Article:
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Get Your Indie On With Eschalon: Books I and II Music (Review)

Get Your Indie On With Eschalon: Books I and II Music (Review)

December 29, 2010 | | 1 Comment Share thison Facebook Get Your Indie On With Eschalon: Books I and II Music (Review)on Twitter

Indie developer Basilisk Games has had some success with its Eschalon RPG series. Like many Western indie RPGs, the game is a mostly medieval fantasy with some anachronistic elements, and it comes complete with the to-be-expected isometric viewpoint. The series is broken into “books.” Book I was released in 2007, and Book II was released in 2010.

Borislav Slavov and Victor Stoyanov were on-hand to create the music for these two games (and, with luck, will remain on tap for the planned Book III). Mr. Slavov, who goes by the name “Glorian,” has worked on better-known European titles since Eschalon, including Two Worlds. Stoyanov, himself a co-composer, is also primarily responsible for Eschalon‘s MIDI orchestration.

We got a ten-track set of music direct from the composers: six from Eschalon: Book II and four from Book I. Our critique of the music comes… after the jump.

I’ve heard more sequenced MIDI RPG music than most of my peers. I’ve heard the absolute worst of it, and I’ve heard things so inspiring, so close to being life-like, that it has deeply moved me. Putting those two categories as extremes on a 1 to 10 scale, I can without hesitation throw the Eschalon soundtracks a solid, well-deserved 8. If I were to subscore it, I’d give a 9 or 10 for life-like-ness (MIDI has never been better), and a 7 for quality of composition.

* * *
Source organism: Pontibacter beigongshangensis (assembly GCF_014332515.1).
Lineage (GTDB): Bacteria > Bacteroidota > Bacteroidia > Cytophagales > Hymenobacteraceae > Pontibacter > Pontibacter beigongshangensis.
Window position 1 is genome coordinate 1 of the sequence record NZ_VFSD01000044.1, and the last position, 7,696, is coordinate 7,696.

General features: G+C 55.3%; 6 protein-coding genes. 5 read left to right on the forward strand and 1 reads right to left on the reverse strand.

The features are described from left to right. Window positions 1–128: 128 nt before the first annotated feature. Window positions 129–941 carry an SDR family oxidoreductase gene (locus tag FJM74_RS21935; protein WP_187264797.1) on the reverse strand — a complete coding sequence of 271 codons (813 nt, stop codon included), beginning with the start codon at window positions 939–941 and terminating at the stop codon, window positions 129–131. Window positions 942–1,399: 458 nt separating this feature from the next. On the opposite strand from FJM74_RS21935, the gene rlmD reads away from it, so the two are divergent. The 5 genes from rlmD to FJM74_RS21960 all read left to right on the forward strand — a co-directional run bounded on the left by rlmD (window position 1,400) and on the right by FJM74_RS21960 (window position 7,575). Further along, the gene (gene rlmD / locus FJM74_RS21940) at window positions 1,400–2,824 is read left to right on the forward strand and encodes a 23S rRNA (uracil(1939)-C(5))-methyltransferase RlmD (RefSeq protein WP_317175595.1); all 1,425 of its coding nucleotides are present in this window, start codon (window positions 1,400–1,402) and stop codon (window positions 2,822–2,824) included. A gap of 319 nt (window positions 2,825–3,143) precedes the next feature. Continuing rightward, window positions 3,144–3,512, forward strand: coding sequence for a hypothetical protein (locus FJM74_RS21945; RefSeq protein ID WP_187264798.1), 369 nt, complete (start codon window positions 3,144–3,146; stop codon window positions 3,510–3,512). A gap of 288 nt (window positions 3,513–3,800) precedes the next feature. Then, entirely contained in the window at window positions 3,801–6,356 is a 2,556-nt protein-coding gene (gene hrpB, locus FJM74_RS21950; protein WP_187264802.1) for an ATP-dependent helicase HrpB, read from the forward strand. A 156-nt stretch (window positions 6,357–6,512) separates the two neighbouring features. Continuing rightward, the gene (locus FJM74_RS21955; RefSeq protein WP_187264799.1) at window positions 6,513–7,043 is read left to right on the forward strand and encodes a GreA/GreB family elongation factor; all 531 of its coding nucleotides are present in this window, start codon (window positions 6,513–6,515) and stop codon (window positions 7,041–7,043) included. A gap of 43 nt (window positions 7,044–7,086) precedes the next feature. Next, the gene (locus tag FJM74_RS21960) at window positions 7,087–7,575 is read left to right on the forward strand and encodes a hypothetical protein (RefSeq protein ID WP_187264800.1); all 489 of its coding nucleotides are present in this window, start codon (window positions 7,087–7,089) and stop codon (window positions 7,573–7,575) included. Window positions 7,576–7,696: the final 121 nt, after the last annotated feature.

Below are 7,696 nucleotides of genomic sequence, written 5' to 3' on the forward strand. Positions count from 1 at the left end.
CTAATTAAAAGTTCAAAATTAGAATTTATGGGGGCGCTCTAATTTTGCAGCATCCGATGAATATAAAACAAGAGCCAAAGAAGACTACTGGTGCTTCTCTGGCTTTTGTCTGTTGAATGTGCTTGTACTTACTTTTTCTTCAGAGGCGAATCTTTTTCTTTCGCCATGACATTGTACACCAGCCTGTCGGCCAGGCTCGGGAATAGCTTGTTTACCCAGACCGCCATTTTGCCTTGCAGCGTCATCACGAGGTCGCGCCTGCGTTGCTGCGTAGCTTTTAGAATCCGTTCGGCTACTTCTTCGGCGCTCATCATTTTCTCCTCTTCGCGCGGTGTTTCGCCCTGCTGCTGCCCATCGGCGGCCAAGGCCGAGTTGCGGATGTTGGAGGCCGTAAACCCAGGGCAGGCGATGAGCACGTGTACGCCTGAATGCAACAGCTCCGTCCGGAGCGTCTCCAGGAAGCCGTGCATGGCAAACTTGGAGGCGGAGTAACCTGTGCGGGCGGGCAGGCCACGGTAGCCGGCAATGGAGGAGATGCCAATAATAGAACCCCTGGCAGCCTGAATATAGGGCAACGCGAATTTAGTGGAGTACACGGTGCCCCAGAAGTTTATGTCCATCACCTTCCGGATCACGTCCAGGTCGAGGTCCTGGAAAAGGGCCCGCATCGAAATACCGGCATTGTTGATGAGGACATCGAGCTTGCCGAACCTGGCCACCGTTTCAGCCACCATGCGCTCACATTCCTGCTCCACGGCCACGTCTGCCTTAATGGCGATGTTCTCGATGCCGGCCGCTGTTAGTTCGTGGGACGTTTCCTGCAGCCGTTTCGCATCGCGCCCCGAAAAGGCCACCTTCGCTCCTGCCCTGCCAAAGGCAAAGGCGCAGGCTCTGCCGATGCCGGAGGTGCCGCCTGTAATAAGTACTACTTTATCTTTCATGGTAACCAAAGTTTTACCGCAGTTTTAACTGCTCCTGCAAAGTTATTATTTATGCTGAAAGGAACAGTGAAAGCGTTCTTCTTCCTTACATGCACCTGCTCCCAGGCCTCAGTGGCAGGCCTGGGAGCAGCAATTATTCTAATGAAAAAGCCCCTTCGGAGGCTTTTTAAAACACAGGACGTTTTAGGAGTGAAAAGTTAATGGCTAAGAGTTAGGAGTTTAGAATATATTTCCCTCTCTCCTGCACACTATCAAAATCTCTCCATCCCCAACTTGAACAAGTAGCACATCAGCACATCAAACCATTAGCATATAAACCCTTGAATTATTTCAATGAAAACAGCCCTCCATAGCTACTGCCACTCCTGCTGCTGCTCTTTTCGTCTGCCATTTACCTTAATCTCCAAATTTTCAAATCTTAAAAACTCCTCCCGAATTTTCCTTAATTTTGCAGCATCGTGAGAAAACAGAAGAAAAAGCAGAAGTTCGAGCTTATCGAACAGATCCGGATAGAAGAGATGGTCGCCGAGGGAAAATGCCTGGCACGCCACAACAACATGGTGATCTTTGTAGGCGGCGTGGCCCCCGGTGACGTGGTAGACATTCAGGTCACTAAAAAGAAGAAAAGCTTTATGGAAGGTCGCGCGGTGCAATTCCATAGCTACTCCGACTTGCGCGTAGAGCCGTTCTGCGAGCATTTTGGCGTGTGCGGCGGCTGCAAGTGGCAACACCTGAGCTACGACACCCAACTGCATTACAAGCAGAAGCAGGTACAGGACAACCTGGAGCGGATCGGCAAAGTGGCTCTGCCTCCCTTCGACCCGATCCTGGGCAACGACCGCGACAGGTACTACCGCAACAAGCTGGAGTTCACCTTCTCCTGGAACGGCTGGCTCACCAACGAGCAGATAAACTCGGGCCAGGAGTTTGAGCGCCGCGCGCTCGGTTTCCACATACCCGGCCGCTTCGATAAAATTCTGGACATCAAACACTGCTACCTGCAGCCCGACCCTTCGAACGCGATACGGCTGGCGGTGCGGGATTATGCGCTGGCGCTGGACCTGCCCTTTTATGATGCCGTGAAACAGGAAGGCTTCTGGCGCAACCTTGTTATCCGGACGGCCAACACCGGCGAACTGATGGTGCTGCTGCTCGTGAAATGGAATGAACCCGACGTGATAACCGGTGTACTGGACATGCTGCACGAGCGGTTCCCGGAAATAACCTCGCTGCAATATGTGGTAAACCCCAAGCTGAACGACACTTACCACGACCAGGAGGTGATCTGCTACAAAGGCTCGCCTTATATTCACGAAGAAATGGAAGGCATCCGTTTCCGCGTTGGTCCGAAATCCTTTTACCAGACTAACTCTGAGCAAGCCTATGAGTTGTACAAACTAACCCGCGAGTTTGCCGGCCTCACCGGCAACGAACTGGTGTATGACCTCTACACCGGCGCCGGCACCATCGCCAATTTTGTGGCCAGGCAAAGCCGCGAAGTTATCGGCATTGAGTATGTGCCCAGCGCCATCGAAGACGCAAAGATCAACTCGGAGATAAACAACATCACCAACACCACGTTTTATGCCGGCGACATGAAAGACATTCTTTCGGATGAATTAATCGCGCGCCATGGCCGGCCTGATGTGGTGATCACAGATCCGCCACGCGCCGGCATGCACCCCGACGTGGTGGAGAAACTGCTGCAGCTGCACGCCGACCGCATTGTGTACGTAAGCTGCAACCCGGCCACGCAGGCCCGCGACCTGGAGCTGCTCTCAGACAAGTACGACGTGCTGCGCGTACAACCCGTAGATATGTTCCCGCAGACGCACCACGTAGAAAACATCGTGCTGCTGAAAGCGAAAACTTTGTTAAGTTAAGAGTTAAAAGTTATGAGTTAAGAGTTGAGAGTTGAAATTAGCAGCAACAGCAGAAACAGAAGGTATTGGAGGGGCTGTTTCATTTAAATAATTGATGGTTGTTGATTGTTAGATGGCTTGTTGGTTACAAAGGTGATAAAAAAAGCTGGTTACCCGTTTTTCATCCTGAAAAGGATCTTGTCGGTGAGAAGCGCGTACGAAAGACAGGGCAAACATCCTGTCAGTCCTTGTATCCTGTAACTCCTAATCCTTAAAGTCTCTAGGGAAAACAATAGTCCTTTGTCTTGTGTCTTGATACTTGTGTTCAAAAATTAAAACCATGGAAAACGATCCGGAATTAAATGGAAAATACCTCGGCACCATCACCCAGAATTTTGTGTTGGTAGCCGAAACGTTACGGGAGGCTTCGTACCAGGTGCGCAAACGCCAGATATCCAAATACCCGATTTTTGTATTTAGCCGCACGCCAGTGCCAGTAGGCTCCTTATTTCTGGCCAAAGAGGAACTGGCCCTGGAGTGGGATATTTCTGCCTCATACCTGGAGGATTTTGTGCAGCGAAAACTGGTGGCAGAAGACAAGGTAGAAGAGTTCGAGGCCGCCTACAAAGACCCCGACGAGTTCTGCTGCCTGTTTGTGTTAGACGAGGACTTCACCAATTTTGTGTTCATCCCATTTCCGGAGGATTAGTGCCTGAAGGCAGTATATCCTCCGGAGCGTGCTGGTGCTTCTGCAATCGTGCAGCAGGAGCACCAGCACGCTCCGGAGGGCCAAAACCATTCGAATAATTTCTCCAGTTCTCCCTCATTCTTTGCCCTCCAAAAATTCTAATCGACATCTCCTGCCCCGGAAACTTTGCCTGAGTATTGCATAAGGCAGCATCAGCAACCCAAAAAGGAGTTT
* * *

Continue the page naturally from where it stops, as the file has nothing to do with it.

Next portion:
There’s not much I can do in writing to defend my point about the sound quality. But I would like to qualify my score regarding the compositions. It’s not the decoration or flourish that suffers. These things are fine. It is in the melodies themselves that I see room for improvement.

I love simple, slow-paced melodies as much as anyone. But this soundtrack could have used some variation. And by that, I mean variation in very fundamental ways. Change up the time signature now and then. Find effective use of modal scales for your melodies. Hand off the melody from one instrument to the next (well actually, they do this pretty well at this in a track or two).

Where the music does leave an impression is in its consistent style. This is a very traditional blend of Renaissance and Baroque era music with the trappings of modern, Western commercial score.

For the most part, I found a marked improvement in Book II, but I also love the title theme music to Book I. The non-lyrical vocal part in the title theme really brings something special to the track. It’s used in a very sparse way: it’s not LotR-clone overkill. It’s just right.

It is my sincere desire that, after Eschalon: Book III is published, a full retail soundtrack is released for the trilogy. Meanwhile, gamers should consider giving the games a chance, and be sure to enjoy the in-game audio as well until such a time that a full soundtrack is available.

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